But now he could focus entirely on the trail. And before he knew it, the fuzzy area between fantasy and reality found a seam. He began to analyze and plan. He paid attention to hygiene, and kept a kind of running mental journal. Things were sorting out. Yet there were nights when the old sickness would resurface, reestablish its hold, and leave him sweating and uncertain under the stars. Then, paradoxically, his perception would become razor-keen. And so he would see, on a distant hilltop, a pair of scrawny silhouettes, one on four legs and one on two, slowly crossing the faintly pocked face of the setting moon. He would become strangely excited, and thereafter retain crystal-clear images of himself, as if seen from above, hurrying with adroitness through the silent, graveyard-like setting of black and blue night and white-frosted trees. Then the fuzzy area would broaden, and it would be the next morning, and he would be staring at the prints of man and elk in snow. And he would see how the elk’s prints doubled back, and how the man’s prints terminated where he had obviously mounted his guide. An unfathomable glow would bring tears to his eyes. But, even as he gathered himself, a fresh snowfall would wipe out the prints. And once again the world would plummet into white. And the wind would howl as the snow hammered his eyes. And he would ***** on.

A haggard animal sat shivering in a small grove of frozen pines, watching his campfire die. His eyes were fixed. Like the fire, he was running out of warmth, running out of fuel. There wasn’t a whole lot of tinder round his bones, and not much feeling left in his limbs. The slowly heaping downfall was burying him alive, but he was too numb to care.
It had taken him six long years to cross an entire continent, and during that time he’d known only cold and excruciating pain. The pain was leaving him now. The cold was making it right. His eyes glazed over.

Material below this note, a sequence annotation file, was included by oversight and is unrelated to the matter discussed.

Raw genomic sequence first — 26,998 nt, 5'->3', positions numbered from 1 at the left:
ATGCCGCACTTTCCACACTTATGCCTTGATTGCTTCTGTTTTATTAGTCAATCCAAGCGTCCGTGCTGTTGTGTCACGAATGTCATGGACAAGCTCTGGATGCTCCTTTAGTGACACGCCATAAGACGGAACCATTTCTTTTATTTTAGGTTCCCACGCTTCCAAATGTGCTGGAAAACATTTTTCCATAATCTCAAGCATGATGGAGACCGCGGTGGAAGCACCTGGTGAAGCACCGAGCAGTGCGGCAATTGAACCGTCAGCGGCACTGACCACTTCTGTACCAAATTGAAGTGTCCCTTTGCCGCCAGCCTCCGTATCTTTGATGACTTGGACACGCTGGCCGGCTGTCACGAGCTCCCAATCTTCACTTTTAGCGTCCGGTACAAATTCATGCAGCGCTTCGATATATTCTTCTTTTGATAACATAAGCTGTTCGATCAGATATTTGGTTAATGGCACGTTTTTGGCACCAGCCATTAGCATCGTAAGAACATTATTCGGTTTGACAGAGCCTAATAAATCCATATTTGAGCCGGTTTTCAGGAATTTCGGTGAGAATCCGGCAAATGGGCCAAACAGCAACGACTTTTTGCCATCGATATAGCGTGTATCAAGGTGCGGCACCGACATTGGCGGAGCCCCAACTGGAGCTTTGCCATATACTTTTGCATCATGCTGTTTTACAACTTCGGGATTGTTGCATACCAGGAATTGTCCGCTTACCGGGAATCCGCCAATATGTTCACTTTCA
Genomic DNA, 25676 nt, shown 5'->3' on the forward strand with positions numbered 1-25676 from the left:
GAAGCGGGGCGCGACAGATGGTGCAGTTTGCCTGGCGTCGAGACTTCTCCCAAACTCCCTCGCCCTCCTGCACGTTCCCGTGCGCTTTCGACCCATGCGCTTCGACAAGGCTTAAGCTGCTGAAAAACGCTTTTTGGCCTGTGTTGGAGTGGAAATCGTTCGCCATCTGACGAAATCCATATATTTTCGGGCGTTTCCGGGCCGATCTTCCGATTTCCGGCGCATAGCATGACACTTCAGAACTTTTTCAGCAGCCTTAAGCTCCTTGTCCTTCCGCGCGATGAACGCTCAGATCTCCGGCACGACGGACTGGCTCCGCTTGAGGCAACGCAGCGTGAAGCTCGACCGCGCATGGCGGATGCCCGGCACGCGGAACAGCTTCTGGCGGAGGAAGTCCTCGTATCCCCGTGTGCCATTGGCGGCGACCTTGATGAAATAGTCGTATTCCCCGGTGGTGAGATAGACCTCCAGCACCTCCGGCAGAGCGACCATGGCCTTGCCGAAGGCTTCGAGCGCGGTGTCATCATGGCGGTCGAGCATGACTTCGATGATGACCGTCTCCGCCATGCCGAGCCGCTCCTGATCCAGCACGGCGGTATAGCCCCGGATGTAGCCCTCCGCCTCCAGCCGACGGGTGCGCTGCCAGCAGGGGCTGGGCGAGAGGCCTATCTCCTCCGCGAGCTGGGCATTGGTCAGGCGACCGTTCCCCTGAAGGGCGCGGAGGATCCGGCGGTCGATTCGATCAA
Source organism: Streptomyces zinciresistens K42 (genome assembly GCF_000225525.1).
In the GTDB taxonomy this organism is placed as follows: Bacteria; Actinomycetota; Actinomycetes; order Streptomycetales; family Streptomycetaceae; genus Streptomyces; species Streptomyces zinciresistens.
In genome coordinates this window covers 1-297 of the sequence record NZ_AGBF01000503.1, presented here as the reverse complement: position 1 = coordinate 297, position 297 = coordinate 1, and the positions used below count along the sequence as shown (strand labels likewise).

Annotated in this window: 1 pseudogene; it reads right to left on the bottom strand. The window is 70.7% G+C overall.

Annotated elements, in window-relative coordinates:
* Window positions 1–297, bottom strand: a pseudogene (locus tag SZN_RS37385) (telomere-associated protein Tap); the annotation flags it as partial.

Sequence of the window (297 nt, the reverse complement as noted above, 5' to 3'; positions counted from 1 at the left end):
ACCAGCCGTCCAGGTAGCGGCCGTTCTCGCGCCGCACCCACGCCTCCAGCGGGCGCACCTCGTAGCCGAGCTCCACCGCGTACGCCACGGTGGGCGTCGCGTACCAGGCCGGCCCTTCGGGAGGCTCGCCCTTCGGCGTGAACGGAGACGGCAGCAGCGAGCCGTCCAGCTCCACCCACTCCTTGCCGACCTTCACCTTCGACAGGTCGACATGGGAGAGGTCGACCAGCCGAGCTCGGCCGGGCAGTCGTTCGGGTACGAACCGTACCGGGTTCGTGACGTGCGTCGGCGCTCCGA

Along a narrow plain to the west a herd of caribou filed dreamily through the snow, cutting across a panoramic backdrop of dazzling white mountains. The slow-motion parade was hypnotic. After a while it occurred to the drifting man, in a roundabout way, that he was dying, that he was nonchalantly freezing to death. Concurrent with this notion there rose in his chest a wonderful liquid warmth. His eyes slowly closed and, once shut, began to set fast.
He was jolted from within. It was as if he’d been kicked in the heart.
He ****** to his feet, pounded his fists on his thighs, felt nothing. The breath spurted from his mouth in small white clouds as he stumbled downhill after the slow caribou train. He swam through the snow, hallucinating, imagining that certain individuals in the herd were mocking him by slowing and accelerating, while others glanced back with expressions of contempt.
As he burst into their midst the animals stepped aside indifferently. A few galloped ahead to keep up the herd, but most simply sidestepped while he danced there, stamping his feet and smacking his hands. The herd grew thinner, until only the old and infirm were filing by. The man desperately embraced a hobbling female for warmth, but she cried out and kicked, triggering a panic reaction in the herd. Clinging for his life, the man was dragged along beside her as the herd stormed into a maze of flying ice and snow. His weight caused her to stagger sideways until they slammed against the flank of a sick male. The man instinctively threw an arm over the male and, thus draped between them, was borne across the drifted plain for upwards of a mile, his freezing feet alternately dangling above and dragging through the snow. The herd broke into a hard run, forcing him to assume a broken trot. Soon his legs were stinging. Sensation rushed through his body.
Now the herd, still picking up speed, began to contract, jamming him between his bearers. There was a quick jolt to his right and he was lifted clean off his feet, nearly straddling the bucking female. It had become an all-out stampede. Through hard-flung snow he saw the cause:  just ahead, the caribou had run head-on into a solid wall of galloping wood bison, and both frantic herds had blindly veered to the east; were in fact running side by side down a deep, ragged canyon—were pouring over the canyon’s lip like a cataract. He was approaching, at breakneck pace, that very place where the converged herds so abruptly swerved. The hanging man snarled as he was borne inevitably to the point of deflection.